Franklin Circuit judge issues injunction blocking three new laws the legislature passed to limit the governor’s emergency powers

Judge Phillip Shepherd

A Frankfort judge has blocked three laws the legislature passed to limit Gov. Andy Beshear’s emergency powers amid the coronavirus pandemic.

Franklin Circuit Judge Phillip Shepherd’s injunction affects laws limiting the governor’s emergency orders to 30 days unless ratified by the legislature, giving legislative committees more say-so about emergency regulations, and allowing businesses and schools to comply with state executive-branch guidelines or guidance from the Centers for Disease Control and Prevention, whichever is least restrictive.

All three bills had emergency clauses making them law immediately, but only the last one actually had an immediate effect. Shepherd had already blocked it with a temporary restraining order, then asked that the Democratic governor and the Republican-controlled General Assembly overcome their “communication gap” and compromise.

Beshear spokeswoman Crystal Staley told the Lexington Herald-Leader, “Recently, we have been having productive conversations on a wide range of topics with legislative leaders. We will attempt to work with them on this and other topics now and in the future.”
Nevertheless, the legislature and Republican Attorney General Daniel Cameron are expected to appeal, perhaps directly to the state Supreme Court, bypassing the Court of Appeals.
“In a status hearing Monday, Shepherd pleaded with the parties to negotiate a settlement or resolution to the issue, but said he would be ready to make an order before Thursday if that did not happen,” reports Joe Sonka of the Courier Journal. “The 30-day limit on Beshear’s emergency orders and regulations under SB 1 and SB 2 was set to expire at midnight on Thursday, along with Shepherd’s previous temporary [order] on HB 1, but for now remain in effect.”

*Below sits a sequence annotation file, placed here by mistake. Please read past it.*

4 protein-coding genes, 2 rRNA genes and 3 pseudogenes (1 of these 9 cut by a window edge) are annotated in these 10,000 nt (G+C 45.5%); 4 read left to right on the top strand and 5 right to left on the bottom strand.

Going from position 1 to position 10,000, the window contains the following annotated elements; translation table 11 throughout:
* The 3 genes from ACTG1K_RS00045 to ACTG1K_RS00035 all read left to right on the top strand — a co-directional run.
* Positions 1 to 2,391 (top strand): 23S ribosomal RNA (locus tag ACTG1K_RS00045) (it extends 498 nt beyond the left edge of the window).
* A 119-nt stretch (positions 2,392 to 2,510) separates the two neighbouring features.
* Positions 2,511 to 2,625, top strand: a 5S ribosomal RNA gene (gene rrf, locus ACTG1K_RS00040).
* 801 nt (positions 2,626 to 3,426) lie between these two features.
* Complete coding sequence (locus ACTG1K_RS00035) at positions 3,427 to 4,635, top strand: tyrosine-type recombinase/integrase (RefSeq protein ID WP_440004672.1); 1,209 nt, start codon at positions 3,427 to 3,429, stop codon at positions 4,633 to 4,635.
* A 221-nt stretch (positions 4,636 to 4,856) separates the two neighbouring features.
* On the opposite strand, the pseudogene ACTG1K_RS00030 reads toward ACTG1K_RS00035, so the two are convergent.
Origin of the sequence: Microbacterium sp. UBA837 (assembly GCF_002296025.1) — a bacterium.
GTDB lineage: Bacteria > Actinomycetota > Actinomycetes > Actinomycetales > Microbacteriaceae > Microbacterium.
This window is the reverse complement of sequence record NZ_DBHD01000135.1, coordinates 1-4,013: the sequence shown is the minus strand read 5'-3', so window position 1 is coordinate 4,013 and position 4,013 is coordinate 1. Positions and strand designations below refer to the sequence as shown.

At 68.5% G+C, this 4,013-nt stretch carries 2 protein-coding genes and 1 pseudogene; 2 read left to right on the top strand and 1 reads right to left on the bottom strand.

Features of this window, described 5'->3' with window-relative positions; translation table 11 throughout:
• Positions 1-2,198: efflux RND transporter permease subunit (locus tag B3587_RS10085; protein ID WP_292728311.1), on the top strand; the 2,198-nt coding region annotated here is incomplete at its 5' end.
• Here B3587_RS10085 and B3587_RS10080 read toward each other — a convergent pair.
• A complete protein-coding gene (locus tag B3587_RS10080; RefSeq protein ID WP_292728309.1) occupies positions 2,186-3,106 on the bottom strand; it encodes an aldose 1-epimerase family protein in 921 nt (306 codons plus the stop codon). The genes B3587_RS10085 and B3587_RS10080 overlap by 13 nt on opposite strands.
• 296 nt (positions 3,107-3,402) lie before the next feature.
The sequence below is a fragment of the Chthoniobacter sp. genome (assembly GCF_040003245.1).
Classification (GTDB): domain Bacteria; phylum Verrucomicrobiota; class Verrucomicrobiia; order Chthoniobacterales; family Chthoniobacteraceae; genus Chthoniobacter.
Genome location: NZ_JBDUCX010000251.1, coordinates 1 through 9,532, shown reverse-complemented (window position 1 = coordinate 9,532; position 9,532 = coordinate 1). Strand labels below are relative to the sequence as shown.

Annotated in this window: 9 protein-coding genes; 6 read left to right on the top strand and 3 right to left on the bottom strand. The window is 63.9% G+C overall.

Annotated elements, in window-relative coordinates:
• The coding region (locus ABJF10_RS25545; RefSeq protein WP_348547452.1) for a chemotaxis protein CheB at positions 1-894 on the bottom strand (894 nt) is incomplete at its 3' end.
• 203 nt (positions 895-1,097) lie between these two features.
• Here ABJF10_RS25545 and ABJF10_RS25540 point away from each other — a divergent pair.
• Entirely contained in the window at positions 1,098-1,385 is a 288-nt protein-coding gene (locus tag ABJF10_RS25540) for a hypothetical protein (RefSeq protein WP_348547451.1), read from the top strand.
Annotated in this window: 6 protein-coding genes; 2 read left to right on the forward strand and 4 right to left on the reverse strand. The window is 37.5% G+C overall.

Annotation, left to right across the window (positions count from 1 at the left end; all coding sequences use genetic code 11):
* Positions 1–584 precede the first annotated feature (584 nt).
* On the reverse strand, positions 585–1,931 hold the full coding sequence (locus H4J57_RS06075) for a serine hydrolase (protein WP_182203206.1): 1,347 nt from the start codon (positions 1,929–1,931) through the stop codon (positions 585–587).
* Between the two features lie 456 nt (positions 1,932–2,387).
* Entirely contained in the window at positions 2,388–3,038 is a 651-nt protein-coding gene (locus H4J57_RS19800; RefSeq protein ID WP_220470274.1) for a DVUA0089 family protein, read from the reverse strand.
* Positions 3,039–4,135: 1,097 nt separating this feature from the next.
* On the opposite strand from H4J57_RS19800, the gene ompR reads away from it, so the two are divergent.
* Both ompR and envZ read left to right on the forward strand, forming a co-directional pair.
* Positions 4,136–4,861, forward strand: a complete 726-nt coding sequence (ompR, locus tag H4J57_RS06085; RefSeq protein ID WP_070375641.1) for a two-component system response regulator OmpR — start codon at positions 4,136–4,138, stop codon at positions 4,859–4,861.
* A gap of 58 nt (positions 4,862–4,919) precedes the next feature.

Shepherd wrote in his 23-page order that the two sides “are acting in good faith to address public-policy challenges of the utmost importance” but “The governor has made a strong case that the legislation, in its current form, is likely to undermine or even cripple, the effectiveness of public-health measures necessary to protect the lives and health of Kentuckians from the Covid-19 pandemic.”

He wrote, “The challenged legislation seeks to address a legitimate problem of effective legislative oversight of the governor’s emergency powers in this extraordinary public health crisis,” but said Beshear and his lieutenants “are faced with the enormous challenge of effectively responding to a world-wide pandemic that has resulted in the deaths of thousands of Kentuckians and over 500,000 people in the United States.”

Shepherd said he expects Beshear to keep adjusting restrictions, relaxing them as conditions warrant, “but the court believes those decisions should be made based on medical and scientific evidence, not on arbitrary deadlines imposed by statutes irrespective of the spread of the virus.”

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